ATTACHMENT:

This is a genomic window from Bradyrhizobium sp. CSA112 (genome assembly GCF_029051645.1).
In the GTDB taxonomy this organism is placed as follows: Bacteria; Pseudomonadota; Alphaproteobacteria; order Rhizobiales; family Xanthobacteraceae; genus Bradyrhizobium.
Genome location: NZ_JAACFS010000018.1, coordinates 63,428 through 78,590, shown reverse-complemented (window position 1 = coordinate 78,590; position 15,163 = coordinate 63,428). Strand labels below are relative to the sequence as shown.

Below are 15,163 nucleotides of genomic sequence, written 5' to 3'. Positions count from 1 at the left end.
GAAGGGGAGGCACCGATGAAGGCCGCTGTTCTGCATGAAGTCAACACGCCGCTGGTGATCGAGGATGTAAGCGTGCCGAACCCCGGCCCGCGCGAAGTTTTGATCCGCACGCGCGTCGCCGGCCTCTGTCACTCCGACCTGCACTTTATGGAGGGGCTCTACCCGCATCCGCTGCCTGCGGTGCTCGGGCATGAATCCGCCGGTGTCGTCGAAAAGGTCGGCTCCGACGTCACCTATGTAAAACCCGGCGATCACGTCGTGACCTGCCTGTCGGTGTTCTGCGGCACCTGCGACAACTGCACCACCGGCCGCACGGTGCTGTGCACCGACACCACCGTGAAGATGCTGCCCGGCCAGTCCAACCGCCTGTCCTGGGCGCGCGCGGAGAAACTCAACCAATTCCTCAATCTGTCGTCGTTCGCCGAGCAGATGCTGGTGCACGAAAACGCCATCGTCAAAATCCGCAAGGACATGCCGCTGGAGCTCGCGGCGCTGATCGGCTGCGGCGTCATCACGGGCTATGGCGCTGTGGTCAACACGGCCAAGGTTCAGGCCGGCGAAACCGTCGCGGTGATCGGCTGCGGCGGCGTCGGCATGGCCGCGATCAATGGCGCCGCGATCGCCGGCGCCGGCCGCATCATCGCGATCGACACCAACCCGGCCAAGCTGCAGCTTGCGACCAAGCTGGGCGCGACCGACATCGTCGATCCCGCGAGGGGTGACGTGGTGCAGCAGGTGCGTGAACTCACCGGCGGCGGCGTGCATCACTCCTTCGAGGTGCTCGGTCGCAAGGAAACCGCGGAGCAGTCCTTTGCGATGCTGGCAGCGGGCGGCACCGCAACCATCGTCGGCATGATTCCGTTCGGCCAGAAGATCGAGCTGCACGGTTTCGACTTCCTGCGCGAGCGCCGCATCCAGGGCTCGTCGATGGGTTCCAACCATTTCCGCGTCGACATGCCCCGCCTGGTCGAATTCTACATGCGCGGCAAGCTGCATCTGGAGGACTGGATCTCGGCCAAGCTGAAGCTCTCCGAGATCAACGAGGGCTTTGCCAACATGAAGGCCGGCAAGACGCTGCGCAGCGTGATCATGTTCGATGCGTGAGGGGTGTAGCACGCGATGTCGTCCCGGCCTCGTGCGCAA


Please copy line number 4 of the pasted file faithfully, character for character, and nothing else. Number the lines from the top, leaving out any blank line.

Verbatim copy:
Below are 15,163 nucleotides of genomic sequence, written 5' to 3'. Positions count from 1 at the left end.